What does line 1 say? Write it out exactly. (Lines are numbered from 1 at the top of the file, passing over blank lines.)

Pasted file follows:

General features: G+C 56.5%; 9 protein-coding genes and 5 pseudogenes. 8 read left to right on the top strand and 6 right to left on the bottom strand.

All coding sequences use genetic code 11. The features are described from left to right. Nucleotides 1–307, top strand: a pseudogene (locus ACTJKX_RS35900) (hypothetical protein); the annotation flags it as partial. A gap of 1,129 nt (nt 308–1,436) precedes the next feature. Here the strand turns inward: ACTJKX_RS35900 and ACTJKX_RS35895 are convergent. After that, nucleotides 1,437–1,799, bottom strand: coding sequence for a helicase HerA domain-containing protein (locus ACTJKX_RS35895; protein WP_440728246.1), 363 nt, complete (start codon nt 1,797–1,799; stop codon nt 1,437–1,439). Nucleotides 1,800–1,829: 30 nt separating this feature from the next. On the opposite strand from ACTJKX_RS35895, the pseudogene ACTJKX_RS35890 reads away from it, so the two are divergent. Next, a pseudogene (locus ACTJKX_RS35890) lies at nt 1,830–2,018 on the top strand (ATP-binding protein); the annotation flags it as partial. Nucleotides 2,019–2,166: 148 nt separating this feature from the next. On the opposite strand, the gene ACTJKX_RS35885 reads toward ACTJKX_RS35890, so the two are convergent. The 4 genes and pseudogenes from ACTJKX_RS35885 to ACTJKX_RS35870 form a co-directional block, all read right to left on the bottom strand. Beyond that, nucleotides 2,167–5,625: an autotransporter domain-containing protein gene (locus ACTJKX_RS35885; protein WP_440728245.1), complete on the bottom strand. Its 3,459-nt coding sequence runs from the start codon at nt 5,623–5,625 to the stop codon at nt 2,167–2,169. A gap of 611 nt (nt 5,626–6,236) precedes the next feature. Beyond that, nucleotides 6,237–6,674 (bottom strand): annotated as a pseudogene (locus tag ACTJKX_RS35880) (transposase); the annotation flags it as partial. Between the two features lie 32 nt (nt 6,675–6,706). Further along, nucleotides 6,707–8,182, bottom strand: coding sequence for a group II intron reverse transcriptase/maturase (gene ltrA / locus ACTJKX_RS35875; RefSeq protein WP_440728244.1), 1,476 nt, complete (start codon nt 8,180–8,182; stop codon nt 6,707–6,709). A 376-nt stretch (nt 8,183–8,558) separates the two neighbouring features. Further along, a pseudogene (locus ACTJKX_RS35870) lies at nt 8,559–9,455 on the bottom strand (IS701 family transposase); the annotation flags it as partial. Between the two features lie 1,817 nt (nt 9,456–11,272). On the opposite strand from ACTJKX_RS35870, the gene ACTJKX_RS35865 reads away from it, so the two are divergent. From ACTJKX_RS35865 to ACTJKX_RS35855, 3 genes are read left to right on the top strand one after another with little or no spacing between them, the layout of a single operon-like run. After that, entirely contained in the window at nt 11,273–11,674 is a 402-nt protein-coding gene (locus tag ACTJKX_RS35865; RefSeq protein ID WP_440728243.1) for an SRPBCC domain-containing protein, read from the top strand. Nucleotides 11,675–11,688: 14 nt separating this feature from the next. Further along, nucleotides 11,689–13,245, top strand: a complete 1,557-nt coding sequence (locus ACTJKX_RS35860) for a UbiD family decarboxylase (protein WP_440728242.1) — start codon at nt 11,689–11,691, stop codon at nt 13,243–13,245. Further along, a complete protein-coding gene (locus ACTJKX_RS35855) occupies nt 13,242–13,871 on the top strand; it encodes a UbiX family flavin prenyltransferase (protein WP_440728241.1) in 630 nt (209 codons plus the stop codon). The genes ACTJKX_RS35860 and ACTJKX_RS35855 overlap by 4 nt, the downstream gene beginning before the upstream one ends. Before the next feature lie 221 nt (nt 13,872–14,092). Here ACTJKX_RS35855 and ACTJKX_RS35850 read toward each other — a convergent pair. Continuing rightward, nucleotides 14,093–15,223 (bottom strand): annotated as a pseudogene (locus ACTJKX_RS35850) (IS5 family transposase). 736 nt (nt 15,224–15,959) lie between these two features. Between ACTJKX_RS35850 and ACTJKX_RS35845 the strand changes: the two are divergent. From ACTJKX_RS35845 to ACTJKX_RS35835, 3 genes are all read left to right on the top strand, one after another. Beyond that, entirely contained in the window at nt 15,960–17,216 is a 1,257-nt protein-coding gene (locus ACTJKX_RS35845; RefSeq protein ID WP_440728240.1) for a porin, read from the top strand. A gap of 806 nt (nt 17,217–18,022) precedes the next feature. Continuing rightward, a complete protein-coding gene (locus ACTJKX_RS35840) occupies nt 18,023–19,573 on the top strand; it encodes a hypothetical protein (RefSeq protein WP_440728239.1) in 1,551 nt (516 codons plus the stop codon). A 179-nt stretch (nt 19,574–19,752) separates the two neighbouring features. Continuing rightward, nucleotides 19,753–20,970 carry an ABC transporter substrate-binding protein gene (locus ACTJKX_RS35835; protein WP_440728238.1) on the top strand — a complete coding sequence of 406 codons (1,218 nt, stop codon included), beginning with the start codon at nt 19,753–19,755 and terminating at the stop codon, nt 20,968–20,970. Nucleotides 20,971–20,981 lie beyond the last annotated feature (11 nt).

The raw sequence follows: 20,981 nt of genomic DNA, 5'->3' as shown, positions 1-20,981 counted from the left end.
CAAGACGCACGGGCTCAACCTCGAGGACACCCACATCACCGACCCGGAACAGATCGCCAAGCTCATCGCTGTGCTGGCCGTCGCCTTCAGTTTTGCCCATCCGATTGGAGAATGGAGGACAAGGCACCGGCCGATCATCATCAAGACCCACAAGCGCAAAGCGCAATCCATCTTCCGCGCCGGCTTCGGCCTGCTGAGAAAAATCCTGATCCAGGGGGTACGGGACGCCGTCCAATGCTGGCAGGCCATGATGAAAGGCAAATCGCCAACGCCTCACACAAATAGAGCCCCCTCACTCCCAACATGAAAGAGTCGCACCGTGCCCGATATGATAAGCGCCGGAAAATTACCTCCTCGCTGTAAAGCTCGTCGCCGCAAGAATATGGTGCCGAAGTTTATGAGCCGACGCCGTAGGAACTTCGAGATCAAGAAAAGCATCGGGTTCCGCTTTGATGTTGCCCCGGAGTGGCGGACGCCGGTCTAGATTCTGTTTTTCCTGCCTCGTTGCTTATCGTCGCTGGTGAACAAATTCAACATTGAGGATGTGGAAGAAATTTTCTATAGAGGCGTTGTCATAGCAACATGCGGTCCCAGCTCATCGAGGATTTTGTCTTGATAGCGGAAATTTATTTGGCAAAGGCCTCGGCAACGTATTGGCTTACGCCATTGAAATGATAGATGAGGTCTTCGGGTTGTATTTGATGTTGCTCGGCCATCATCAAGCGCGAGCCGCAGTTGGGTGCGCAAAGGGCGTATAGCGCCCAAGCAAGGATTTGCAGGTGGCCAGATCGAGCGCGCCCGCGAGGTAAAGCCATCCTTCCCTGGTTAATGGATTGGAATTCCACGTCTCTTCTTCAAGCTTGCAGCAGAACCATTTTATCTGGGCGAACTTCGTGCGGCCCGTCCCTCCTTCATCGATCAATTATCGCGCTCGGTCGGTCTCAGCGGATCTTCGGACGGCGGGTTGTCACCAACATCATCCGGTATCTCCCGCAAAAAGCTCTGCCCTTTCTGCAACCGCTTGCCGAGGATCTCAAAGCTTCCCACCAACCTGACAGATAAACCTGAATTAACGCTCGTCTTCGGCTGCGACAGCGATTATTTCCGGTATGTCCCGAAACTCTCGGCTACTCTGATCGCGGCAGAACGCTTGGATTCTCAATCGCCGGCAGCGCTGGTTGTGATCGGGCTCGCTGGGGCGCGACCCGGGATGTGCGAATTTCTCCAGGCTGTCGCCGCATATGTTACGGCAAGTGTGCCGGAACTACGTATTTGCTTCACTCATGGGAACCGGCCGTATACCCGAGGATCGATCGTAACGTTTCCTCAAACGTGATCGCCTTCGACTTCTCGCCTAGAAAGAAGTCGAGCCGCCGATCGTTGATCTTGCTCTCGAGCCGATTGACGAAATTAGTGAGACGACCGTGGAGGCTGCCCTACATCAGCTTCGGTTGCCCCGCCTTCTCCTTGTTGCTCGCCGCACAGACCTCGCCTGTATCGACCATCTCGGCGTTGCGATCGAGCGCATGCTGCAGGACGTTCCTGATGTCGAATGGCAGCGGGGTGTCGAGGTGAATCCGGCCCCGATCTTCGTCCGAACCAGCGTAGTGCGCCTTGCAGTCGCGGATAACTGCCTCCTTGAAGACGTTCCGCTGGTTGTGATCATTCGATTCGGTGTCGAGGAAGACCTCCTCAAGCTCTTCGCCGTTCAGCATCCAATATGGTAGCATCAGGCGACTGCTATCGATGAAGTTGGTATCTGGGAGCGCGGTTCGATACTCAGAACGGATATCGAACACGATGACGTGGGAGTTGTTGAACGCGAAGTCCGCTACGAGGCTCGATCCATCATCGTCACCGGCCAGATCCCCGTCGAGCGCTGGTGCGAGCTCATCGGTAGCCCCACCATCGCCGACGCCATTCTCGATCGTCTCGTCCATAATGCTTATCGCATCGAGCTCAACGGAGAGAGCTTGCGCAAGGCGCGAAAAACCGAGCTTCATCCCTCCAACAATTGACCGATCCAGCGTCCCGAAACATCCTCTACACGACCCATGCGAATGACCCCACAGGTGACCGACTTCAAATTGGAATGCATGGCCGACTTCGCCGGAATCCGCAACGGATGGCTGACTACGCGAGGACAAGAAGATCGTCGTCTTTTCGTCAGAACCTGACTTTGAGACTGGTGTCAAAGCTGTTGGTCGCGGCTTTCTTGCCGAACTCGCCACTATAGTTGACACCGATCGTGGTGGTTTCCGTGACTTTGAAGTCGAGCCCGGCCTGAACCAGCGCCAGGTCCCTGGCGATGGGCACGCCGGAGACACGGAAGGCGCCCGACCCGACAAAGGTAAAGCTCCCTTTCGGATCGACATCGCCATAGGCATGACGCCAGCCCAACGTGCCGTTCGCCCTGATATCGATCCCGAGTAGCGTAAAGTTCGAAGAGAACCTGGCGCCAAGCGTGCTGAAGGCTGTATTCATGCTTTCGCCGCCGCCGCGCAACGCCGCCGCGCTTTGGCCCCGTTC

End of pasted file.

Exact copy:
General features: G+C 56.5%; 9 protein-coding genes and 5 pseudogenes. 8 read left to right on the top strand and 6 right to left on the bottom strand.